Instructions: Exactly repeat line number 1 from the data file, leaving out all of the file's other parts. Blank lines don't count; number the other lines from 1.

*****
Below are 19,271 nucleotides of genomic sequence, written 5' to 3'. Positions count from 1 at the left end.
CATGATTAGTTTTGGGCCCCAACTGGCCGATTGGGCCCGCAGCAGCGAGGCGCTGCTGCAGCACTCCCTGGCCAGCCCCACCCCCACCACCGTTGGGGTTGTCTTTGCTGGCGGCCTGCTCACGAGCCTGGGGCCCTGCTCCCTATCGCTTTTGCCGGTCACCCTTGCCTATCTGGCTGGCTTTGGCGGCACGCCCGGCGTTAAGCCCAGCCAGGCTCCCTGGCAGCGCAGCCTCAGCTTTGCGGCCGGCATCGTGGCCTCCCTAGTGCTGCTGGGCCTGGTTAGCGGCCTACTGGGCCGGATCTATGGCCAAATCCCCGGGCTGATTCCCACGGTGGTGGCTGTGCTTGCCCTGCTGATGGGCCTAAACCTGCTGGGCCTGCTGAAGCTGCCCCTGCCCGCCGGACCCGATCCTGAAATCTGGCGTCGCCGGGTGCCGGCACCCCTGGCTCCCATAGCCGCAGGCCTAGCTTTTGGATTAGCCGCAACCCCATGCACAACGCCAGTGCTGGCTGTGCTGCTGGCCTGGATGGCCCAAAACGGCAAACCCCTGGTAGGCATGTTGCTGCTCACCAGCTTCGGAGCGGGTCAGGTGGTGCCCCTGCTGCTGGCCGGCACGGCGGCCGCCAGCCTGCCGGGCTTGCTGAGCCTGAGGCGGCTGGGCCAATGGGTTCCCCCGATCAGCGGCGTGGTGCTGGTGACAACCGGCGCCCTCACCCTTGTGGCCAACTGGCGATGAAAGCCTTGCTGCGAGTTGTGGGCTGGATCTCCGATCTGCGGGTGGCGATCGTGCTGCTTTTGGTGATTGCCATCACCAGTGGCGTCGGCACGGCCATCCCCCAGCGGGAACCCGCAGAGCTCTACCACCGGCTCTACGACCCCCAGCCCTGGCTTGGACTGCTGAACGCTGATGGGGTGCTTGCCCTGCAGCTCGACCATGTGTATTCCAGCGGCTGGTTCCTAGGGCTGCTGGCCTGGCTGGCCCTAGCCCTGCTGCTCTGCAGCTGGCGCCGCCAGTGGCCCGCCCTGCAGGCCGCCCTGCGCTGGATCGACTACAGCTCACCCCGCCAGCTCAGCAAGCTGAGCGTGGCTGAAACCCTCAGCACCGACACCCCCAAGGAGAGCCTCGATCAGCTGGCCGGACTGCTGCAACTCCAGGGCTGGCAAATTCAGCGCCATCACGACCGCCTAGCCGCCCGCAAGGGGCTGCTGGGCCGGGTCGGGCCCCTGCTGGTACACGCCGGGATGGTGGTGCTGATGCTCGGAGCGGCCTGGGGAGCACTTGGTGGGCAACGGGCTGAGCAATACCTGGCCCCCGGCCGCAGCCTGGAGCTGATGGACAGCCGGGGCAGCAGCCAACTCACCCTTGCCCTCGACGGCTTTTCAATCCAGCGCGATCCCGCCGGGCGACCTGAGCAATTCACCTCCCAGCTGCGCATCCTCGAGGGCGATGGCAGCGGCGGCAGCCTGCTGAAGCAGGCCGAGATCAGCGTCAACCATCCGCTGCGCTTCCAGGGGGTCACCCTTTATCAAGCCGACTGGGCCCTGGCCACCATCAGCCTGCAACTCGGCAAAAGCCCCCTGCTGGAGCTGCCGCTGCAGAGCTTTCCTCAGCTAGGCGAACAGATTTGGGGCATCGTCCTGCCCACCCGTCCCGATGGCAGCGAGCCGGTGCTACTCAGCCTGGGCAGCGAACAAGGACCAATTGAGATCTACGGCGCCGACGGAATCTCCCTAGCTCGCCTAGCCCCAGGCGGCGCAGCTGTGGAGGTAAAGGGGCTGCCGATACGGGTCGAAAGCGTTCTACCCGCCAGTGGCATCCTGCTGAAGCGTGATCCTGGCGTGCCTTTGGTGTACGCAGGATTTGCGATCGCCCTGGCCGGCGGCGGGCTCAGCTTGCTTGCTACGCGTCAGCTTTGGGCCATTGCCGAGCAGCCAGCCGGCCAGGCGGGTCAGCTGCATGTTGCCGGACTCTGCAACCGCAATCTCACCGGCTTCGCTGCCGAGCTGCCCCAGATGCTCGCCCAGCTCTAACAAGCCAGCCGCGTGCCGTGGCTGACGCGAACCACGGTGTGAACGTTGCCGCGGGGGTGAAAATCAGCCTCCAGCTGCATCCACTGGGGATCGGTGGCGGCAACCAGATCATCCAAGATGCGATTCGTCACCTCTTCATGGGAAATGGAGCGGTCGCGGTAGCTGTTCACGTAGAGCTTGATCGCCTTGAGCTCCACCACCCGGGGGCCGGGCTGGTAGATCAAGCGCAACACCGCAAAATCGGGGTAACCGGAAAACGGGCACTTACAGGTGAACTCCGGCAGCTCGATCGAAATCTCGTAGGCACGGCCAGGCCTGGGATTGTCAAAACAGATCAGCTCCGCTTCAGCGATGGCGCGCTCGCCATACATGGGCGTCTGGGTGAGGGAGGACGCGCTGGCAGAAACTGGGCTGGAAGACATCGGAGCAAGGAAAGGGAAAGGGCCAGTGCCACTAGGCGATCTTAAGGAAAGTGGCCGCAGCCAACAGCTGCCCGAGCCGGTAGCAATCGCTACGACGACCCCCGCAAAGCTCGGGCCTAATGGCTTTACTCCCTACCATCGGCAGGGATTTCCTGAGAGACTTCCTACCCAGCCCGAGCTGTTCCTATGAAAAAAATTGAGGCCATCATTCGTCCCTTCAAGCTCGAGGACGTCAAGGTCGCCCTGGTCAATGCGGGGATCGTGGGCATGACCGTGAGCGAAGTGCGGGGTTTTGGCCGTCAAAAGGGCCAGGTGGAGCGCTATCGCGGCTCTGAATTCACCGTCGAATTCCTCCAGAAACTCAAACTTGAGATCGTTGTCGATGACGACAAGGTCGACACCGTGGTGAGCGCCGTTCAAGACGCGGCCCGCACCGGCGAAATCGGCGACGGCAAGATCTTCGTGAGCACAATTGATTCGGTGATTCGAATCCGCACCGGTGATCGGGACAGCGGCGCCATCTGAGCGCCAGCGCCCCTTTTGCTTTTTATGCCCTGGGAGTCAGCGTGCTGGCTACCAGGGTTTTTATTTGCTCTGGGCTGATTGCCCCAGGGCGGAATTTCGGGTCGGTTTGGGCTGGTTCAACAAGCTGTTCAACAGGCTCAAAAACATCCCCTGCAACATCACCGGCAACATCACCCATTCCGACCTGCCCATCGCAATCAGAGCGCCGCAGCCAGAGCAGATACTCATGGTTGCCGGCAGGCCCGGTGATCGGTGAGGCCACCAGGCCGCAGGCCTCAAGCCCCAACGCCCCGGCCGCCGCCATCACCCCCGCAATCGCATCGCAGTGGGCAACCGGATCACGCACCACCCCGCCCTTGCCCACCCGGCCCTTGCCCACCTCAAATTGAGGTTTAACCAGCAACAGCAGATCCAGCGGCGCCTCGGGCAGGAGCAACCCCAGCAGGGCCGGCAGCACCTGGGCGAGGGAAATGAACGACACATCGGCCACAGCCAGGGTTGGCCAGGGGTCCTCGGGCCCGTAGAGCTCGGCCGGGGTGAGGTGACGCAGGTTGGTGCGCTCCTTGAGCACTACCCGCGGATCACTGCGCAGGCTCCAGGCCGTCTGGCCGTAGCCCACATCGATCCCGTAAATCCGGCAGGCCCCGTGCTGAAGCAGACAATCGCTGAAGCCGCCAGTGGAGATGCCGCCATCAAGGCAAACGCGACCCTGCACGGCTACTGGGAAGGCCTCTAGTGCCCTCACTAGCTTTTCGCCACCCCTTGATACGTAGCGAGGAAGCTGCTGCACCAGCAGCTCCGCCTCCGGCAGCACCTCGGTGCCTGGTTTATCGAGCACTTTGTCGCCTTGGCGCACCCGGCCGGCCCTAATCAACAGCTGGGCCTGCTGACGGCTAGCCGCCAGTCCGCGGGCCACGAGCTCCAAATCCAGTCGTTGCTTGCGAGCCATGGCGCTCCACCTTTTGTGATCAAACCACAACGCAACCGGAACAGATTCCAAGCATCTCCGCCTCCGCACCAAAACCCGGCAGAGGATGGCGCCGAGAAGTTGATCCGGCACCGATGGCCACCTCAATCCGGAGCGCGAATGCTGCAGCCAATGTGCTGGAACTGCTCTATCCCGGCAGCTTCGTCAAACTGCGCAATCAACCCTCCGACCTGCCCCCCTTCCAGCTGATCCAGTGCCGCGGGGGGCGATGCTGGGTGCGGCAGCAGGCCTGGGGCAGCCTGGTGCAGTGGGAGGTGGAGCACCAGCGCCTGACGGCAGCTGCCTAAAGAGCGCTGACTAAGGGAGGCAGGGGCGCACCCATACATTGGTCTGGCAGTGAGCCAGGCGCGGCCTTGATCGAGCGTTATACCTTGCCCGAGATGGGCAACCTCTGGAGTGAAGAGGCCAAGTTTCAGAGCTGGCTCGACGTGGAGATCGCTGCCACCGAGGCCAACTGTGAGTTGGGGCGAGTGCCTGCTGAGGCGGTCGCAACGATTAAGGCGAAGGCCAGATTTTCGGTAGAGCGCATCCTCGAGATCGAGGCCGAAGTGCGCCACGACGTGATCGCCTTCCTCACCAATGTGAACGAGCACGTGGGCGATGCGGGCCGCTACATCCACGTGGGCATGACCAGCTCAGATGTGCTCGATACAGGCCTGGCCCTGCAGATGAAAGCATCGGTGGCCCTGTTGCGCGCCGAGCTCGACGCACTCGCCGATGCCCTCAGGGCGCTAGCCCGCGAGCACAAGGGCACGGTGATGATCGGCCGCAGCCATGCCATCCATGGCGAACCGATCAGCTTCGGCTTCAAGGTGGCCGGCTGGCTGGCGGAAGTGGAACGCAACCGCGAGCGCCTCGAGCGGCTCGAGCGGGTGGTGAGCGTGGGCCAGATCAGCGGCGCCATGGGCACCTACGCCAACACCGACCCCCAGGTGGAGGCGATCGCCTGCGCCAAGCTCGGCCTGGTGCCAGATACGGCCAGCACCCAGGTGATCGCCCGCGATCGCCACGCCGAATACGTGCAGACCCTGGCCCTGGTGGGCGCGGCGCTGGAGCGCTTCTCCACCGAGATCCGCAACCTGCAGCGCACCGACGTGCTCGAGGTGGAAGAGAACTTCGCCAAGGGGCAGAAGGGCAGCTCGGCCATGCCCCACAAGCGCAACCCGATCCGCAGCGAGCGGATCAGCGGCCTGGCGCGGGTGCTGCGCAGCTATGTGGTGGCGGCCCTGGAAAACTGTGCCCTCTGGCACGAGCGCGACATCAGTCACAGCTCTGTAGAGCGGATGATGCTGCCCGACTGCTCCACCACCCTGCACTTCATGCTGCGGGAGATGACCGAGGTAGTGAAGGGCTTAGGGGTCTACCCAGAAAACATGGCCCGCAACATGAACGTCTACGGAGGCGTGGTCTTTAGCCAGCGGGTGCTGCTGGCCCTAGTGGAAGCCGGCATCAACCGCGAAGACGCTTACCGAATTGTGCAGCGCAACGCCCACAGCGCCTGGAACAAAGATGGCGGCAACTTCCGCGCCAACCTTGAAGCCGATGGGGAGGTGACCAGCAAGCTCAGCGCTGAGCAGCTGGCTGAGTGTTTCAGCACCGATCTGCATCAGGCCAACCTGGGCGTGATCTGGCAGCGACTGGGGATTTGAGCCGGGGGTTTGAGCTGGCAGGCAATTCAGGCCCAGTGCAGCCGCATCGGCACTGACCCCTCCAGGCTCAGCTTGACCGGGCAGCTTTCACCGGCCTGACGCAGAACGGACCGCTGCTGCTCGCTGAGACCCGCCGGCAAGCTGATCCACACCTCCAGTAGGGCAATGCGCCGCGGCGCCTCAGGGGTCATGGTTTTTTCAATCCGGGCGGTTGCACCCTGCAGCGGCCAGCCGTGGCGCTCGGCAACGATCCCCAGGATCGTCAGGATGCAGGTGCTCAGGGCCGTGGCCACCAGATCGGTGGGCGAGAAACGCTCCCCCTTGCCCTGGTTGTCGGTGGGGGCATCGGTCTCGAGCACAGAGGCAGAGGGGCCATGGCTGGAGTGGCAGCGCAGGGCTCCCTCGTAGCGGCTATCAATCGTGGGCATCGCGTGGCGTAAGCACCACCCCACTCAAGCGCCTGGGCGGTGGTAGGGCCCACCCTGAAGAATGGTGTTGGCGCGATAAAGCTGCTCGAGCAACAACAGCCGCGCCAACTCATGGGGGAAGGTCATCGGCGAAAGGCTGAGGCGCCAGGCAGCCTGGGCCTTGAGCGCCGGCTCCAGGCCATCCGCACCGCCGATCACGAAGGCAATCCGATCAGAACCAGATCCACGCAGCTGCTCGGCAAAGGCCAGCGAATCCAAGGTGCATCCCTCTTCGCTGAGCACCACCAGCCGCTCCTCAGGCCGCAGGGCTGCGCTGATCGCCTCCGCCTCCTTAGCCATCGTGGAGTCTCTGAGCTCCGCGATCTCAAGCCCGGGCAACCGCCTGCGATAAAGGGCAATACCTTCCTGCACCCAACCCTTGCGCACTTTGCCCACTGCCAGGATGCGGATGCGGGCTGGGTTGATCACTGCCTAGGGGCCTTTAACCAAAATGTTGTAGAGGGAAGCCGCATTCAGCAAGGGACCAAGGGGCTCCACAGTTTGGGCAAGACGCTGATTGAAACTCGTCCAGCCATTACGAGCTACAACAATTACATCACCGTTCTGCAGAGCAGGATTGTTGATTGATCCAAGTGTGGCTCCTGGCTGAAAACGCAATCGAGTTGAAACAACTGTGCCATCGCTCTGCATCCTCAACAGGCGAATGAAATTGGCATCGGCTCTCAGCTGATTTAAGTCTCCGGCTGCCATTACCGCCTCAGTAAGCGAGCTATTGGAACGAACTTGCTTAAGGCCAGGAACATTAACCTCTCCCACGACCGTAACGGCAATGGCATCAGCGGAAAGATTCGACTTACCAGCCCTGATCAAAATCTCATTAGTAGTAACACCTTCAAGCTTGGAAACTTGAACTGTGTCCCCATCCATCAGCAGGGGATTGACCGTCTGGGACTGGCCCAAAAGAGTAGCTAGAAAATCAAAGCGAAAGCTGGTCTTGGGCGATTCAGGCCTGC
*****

Below are 19,271 nucleotides of genomic sequence, written 5' to 3'. Positions count from 1 at the left end.